Turn Off Your Mind, Relax and Float Downstream

Taking a trip with Timothy Leary

Timothy Leary Turn On, Tune In, Drop Out, Mercury Records 1967

John Lennon distilled the psychedelic experience to three minutes in “Tomorrow Never Knows,” the closing number on the Beatles’ Revolver album. Roger Corman expanded the scenario to 85 minutes in the 1967 film The Trip, starring Peter Fonda, with a script by Jack Nicholson. Timothy Leary’s Turn On, Tune In, Drop Out, another relic of 1967, newly reissued by Real Gone Music, hits a mid-way point, ushering the listener through an LSD trip in a little over half an hour.

Got 37 minutes to spare?

The album’s press release notes the modicum of uncertainty swirling around this title. First, Leary had a released an album with the same name (on ESP-Disk) the year before, “a spoken word record offering Leary’s thoughts on LSD, philosophy, and religion.” Why another album was released with the same title the following year (on Mercury Records) isn’t clear; surely it would be confusing? The Mercury version of Turn On… is presented as the soundtrack to a little seen film of the same name, which, according to Billboard, had its premiere on June 1, 1967, at the University of California in Berkeley (Real Gone discounts an alternate theory, that the album was a soundtrack to five separate short films).

No matter. The album’s been lovingly restored in this reissue, with the original artwork and liner notes, including the stern warning, “Mercury Records, Timothy Leary and the Producer, Distributors and Exhibitors of this film strongly caution each of you that no chemical, whether LSD or others, should be used without proper supervision.” The vinyl only release is also in groovy colored vinyl; a red, blue, and green mix that creates its own sense of disorientation as it swirls around on your turntable.

The Vinyl

The album takes you through the entire course of a “trip,” as experienced by the adventurous “Voyager,” Ralph (Ralph Metzner). An opening instrumental number sets the stage; that’s not a sitar you hear, but another Indian instrument, the veena, played by Maryvonne Giercarz, a teacher of ethnic musicology and described as “the only artist in the western world who plays this exotic instrument” (the other musicians are Lars Eric on guitar and Richard Bond on tabla).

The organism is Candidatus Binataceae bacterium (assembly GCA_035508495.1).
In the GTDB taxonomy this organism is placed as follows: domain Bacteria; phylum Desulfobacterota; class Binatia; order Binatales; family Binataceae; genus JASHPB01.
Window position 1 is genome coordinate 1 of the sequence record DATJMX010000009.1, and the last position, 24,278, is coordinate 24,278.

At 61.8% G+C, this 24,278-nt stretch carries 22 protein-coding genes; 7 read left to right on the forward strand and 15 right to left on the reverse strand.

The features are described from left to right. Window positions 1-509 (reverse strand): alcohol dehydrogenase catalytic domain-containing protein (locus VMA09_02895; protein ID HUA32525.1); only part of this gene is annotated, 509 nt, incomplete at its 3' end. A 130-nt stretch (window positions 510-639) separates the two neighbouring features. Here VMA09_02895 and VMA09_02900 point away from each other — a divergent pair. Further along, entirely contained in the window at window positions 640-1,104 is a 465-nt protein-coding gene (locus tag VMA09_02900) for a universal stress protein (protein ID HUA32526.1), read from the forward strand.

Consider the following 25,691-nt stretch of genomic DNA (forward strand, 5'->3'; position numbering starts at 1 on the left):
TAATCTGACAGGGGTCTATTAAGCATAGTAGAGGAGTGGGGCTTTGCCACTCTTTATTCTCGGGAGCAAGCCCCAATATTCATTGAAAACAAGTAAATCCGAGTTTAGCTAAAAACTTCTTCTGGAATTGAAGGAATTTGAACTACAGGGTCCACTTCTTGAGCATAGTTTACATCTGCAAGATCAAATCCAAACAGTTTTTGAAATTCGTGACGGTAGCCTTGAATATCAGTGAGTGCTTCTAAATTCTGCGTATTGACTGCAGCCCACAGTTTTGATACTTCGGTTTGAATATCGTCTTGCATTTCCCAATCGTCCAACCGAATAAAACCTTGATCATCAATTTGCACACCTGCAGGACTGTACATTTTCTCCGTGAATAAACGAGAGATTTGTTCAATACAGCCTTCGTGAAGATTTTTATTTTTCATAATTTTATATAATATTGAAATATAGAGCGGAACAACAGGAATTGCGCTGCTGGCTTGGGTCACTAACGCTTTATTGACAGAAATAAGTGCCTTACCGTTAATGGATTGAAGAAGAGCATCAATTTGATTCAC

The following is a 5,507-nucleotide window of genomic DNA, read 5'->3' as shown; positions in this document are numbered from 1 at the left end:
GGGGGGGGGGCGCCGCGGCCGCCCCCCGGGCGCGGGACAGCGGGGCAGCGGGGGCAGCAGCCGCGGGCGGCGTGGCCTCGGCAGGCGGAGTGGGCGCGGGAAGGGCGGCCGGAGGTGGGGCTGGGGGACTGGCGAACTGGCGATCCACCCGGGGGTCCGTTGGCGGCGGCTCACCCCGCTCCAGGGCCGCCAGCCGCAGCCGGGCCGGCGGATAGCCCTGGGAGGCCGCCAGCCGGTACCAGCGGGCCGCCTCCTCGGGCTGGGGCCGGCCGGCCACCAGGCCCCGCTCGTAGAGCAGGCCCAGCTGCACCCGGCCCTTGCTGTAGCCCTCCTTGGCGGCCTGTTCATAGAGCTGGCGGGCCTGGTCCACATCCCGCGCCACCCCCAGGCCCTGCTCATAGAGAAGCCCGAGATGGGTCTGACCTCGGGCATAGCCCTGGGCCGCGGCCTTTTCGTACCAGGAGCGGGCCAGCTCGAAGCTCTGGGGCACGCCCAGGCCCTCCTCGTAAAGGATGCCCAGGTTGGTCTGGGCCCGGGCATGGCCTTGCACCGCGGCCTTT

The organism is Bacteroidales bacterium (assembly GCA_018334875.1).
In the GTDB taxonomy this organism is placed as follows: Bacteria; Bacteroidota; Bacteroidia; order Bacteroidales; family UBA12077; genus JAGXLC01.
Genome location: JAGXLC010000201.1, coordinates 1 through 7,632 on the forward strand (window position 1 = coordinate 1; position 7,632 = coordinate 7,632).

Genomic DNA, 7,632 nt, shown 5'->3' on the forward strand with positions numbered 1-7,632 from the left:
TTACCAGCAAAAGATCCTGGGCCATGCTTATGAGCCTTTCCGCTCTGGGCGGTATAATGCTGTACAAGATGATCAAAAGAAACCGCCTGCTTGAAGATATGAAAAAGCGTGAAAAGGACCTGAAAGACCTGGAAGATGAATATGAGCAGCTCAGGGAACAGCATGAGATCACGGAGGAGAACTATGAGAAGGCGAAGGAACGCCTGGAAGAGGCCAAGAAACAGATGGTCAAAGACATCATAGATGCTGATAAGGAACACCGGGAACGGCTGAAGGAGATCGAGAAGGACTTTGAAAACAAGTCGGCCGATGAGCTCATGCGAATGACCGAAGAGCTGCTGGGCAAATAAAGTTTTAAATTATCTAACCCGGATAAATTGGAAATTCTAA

“Ralph?” Leary asks as he offers the Voyager “the key to immortality.” “The time has come. The time has come. To go out of your mind. Are you ready, Ralph? Are you ready…to die, and be reborn?” As the music continues in the background, Leary, along with a feminine “Divine Connection” (Rosemary Woodruff, later Leary’s wife), talk Ralph through his trip, with soothing suggestions (“Float beyond fear. Float beyond desire. Into this mystery of mysteries”) and gentle chidings (“You can’t take that on the billion year voyage to God”). If you’ve ever participated in any kind of exercise where a speaker leads you through relaxing every part of your body (“Start with your toes….”), you’ll get the general idea.

It’s not all incense and peppermints. When Ralph becomes a part of his own body’s circulatory system, he suddenly fears he’s drowning. In another sequence, he falls into a nightmare. But Leary and Woodruff are always at hand to talk him down (“Ralph, can you float through the universe of your body and not lose your way?”) and the trip continues, bringing Ralph back to a calm “Re-Entry.”

This would be a great album to chill out to, and perhaps entertaining to spring on party guests (if you don’t mind the prospect of having them sprawling blissed-out all over your floor). It’s an artifact that takes you back to a kinder, gentler time. Collectors take note: it’s also a limited edition release of 1600. So snap it up quickly before the last crystal ship departs.

 

 

Gillian G. Gaar

Seattle-based writer Gillian G. Gaar covers the arts, entertainment, and travel.

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